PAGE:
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Pamela Kay's Still Lifes at The Catto Gallery

04/04/2008, By

Reader Rating: 2.9 from 1790 votes

The Catto Gallery is hosting a solo exhibition of recent paintings by Pamela Kay, one of British foremost still-life artists from 27th April until 11th May. There will be a collection of 50 of Pamela's most recent works in both oil and watercolour, including her renowned floral still-life studies, together with her atmospheric observations of Venice, Florence and the great English garden at Sissinghurst Castle. Prices start at £750. This is an ideal opportunity to see the breadth of work of this talented artist and either add to or begin your own collection of her work.

Pamela Kay combines an artist’s eye with the knowledge of an expert plantswoman, ensuring each of her still-life works are the perfect combination of colour, light and draftsmanship. Making her a worthy heir to the work of Redouté and the Dutch Old Masters. Her work has been exhibited at The Royal Academy Summer Exhibition from 1959, is represented in many international collections and is regularly exhibited in the USA.

Kay follows the tradition of the Old Master still-life artists in wanting to create the perfect illusion. In compositions such as ‘Cherries and a Pink’, or ‘Still Life with Pies’, Kay appropriates various elements from the Old Masters, recreating their settings of luscious fruit and meats, porcelain, glass and silver, showing the virtuosity of the artist’s handling of these elements in a contemporary composition.

Her interior still-life studies have great atmosphere, particularly with ‘Studio Interior with Lilies’, where the garden is brought into the interior and with ‘The Dessert Table, Winter Evening’, the viewer gets the impression that someone could walk back into the composition at any moment.

Kay’s love of the colours and forms of the garden are there for all to see, particularly in her studies of ‘The Kitchen Garden’, where the aged brick path tones the brilliant reds of the flowers in with the various greens of the vegetables and box hedging. And in her composition of ‘The White Garden at Sissinghurst Castle’, where the viewer’s eye is drawn back through the pergolas to the rear of the garden, and the artist pays tribute to another great English gardener, Vita Sackville-West.

Pamela Kay’s mastery of the watercolour technique allows her to perfectly recreate the misty haze of a Venetian morning in ‘San Giorgio Maggiore’, the milling throng waiting, ‘By the Vegetable Barge, Venice’, and the oppressive heat above ‘The Last Church, Lipos, Greece.’

Pamela works in watercolour and oils and occasionally in pastels. Her subject matter ranges from still-life, floral studies, interiors and gardens to watercolours carried out on her travels. She has worked in Hong Kong, Thailand, Vietnam, India, Sri Lanka, The Yemen, the Middle and Far East, including Syria, Israel, and the Lebanon. Other travels have included North Africa, Egypt, Turkey and the Mediterranean, Greece, Spain and Italy – and the Baltic States as well as Russia.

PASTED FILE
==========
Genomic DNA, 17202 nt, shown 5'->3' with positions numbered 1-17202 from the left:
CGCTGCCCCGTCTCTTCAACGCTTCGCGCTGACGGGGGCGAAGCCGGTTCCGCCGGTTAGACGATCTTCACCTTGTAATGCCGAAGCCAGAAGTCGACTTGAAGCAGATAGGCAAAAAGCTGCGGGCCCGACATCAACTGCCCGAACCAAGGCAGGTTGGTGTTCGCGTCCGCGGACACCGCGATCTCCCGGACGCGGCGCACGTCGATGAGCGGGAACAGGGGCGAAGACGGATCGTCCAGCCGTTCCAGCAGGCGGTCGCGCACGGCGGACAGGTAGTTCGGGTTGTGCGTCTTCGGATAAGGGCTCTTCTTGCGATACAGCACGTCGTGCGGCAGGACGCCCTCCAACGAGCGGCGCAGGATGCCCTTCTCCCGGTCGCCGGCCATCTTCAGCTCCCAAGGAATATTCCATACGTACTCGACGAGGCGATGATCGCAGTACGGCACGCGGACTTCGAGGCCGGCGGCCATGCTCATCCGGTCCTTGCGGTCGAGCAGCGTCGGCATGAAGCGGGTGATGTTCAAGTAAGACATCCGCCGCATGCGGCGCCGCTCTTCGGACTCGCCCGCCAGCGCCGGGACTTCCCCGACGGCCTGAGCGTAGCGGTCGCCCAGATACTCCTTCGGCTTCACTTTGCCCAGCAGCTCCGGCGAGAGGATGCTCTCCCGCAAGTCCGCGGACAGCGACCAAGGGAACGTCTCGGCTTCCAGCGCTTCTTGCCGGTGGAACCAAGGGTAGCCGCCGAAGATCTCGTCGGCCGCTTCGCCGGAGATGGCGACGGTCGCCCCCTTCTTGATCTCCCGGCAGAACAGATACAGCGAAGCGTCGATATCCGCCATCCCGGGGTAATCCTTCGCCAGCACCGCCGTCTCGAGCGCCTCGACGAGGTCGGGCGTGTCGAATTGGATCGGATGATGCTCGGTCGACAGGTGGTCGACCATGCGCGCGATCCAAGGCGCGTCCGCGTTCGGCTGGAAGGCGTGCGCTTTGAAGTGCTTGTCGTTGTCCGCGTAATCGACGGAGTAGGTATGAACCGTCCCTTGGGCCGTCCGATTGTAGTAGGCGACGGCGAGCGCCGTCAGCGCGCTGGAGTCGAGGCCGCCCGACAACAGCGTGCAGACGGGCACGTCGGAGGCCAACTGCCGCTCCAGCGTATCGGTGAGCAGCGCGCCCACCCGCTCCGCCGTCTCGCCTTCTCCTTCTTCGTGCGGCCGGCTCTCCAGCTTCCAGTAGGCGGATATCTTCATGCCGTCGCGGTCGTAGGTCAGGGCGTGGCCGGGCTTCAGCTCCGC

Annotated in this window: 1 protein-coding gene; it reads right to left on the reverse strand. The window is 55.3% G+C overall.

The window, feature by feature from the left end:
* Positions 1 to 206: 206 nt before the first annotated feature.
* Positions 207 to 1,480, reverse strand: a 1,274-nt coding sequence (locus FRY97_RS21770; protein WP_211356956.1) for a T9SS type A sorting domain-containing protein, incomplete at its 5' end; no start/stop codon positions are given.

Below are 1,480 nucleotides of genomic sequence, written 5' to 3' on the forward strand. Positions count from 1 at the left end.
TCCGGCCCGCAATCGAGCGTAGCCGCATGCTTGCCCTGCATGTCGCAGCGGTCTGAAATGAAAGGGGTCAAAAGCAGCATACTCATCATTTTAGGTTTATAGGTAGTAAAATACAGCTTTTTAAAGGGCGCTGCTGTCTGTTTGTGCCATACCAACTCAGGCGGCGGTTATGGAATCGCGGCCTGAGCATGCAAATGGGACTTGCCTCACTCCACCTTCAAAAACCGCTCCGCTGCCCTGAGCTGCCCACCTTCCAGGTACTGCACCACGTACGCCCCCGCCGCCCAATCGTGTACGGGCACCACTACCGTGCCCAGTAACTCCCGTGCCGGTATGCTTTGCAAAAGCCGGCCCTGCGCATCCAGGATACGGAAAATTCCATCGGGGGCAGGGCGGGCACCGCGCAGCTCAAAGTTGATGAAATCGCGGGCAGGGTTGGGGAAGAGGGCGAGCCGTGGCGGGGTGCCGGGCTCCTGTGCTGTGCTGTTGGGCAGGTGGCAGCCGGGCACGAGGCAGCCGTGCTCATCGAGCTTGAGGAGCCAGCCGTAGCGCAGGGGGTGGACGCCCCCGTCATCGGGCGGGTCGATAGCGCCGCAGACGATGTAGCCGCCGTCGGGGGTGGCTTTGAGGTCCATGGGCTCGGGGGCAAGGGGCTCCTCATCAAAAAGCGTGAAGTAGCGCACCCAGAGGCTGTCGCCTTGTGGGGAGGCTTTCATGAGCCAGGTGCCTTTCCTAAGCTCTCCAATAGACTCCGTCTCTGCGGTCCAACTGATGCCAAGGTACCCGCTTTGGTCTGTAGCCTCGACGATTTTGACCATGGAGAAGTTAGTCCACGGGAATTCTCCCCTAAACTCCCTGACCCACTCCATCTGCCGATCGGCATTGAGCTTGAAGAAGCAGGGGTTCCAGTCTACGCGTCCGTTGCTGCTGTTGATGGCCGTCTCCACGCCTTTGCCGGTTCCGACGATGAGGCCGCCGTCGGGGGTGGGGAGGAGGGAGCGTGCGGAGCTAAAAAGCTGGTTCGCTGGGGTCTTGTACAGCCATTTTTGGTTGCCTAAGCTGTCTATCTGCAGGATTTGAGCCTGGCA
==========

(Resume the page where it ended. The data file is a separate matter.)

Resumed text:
She began he career as a fabric designer with much success; however she found this too constraining and moved into watercolour still-life. She was amazed to find that people were queuing up for her work, others were not. The greatest mentor in her life was the great British artist John Ward, who offered her the chance to work with him in his studio. Pamela feels she learned more from him than in the whole seven years she spent at art school.

Her work has never stood still. Having honed her style in watercolours, she then undertook to paint in oils and has become the foremost still-life painter of her genre in both media. She is her own most severe critic and worries about every detail of her paintings: for Pamela the craft of painting and the importance of drawing is paramount. It is her cherished of beautiful objects and her gardener’s eye for getting the colours of the flowers and plants jus right that she reaffirms our life of beauty.

Pamela Kay has regularly exhibited work at The Royal Academy Summer Exhibition since 1959, and exhibits at the annual exhibitions of The Royal Watercolour Society and both the RBA and NEAC. She is also a regularly illustrator in books by Heinemann, Cassells and Penguin, on art and gardens, and has produced a book on how paint in gouache.

Mrs Gillian Catto, owner and curator of The Catto Gallery, said, ‘I have long been a collector of Pamela Kay’s work, even before she begun exhibiting her work at the gallery. We are sure collectors will be drawn to Pamela’s lightness of touch and her mastery of composition in this exhibition of her most recent works.’

27th April to 12th May
The Catto Gallery
100 Heath Street
London NW3 1DP
+44 (0)20 7435 6660
Monday to Saturday 10 am to 6 pm
Sunday 2.30 pm to 6 pm

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Re: Pamela Kay's Still Lifes at The Catto Gallery

By Tina 04/05/2008, (Rating: 2.8 from 1417 votes)

Very good article, love her work. She's a very inspiring artist.

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Re: Pamela Kay's Still Lifes at The Catto Gallery

By Tina 04/05/2008, (Rating: 2.8 from 1466 votes)

Very good article, love her work. She's a very inspiring artist. It would be worth the visit to see her work.

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